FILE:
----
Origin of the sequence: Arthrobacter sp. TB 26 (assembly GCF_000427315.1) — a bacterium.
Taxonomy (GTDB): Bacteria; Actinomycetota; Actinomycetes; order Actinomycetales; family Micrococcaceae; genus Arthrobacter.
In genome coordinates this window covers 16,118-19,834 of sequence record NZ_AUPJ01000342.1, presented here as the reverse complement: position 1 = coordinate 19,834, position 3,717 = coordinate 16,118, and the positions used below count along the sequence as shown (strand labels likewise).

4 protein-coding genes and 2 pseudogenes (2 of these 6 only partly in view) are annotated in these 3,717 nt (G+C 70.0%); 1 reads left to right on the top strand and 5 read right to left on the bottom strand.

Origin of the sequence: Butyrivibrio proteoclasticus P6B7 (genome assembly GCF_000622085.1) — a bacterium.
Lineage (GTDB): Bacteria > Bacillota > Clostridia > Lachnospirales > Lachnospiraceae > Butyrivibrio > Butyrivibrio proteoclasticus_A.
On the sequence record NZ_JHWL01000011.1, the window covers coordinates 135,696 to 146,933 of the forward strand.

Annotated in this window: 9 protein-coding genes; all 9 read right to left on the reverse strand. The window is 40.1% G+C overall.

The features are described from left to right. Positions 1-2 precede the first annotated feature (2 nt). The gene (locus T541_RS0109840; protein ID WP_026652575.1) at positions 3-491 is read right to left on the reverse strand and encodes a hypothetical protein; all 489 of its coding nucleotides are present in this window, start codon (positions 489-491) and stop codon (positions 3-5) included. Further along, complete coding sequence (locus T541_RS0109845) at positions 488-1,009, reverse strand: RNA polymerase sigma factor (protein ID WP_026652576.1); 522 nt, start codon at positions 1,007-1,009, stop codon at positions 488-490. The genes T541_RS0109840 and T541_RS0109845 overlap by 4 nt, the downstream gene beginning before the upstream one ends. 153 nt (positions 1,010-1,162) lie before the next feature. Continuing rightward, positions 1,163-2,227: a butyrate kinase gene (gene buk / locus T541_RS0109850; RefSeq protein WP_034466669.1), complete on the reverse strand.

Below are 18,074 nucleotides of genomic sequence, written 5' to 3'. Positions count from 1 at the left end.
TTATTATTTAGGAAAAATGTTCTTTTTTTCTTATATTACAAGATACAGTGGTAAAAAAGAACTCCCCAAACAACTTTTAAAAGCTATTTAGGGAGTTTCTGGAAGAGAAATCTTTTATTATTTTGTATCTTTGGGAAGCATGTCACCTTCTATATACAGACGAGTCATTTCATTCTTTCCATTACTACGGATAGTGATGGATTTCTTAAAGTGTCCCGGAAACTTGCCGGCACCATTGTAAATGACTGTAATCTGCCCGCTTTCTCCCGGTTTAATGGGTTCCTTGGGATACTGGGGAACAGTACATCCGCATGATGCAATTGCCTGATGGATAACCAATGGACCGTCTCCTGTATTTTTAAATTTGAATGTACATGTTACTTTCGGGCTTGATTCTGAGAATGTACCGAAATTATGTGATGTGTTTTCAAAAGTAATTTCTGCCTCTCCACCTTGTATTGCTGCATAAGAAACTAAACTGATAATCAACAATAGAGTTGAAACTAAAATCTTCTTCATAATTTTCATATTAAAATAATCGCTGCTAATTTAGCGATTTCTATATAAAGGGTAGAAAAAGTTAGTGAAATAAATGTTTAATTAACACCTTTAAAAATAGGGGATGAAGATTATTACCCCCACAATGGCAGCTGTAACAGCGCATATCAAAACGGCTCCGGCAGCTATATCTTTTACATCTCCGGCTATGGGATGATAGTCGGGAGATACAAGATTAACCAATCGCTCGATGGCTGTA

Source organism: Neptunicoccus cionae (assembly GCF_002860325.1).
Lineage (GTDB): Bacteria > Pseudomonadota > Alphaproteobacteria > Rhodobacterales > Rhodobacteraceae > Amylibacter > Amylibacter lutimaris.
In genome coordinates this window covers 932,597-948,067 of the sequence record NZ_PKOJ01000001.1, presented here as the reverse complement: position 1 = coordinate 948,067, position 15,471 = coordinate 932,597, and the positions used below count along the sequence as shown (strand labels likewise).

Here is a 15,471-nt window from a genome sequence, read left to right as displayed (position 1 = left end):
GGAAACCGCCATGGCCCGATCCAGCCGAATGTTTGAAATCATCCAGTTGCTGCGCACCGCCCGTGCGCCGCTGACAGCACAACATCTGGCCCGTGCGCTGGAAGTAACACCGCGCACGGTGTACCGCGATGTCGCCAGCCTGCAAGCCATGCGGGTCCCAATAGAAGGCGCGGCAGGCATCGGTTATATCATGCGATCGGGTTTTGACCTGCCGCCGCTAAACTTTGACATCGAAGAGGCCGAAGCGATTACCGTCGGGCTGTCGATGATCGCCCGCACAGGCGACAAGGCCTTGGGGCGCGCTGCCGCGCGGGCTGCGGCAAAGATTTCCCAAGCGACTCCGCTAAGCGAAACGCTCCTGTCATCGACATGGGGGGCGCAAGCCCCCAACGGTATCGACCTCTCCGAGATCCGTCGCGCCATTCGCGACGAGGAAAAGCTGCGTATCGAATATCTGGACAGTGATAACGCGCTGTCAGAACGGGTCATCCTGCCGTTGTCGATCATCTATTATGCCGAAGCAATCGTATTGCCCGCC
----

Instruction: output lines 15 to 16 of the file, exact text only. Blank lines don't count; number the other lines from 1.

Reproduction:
Here is a 15,471-nt window from a genome sequence, read left to right as displayed (position 1 = left end):
GGAAACCGCCATGGCCCGATCCAGCCGAATGTTTGAAATCATCCAGTTGCTGCGCACCGCCCGTGCGCCGCTGACAGCACAACATCTGGCCCGTGCGCTGGAAGTAACACCGCGCACGGTGTACCGCGATGTCGCCAGCCTGCAAGCCATGCGGGTCCCAATAGAAGGCGCGGCAGGCATCGGTTATATCATGCGATCGGGTTTTGACCTGCCGCCGCTAAACTTTGACATCGAAGAGGCCGAAGCGATTACCGTCGGGCTGTCGATGATCGCCCGCACAGGCGACAAGGCCTTGGGGCGCGCTGCCGCGCGGGCTGCGGCAAAGATTTCCCAAGCGACTCCGCTAAGCGAAACGCTCCTGTCATCGACATGGGGGGCGCAAGCCCCCAACGGTATCGACCTCTCCGAGATCCGTCGCGCCATTCGCGACGAGGAAAAGCTGCGTATCGAATATCTGGACAGTGATAACGCGCTGTCAGAACGGGTCATCCTGCCGTTGTCGATCATCTATTATGCCGAAGCAATCGTATTGCCCGCC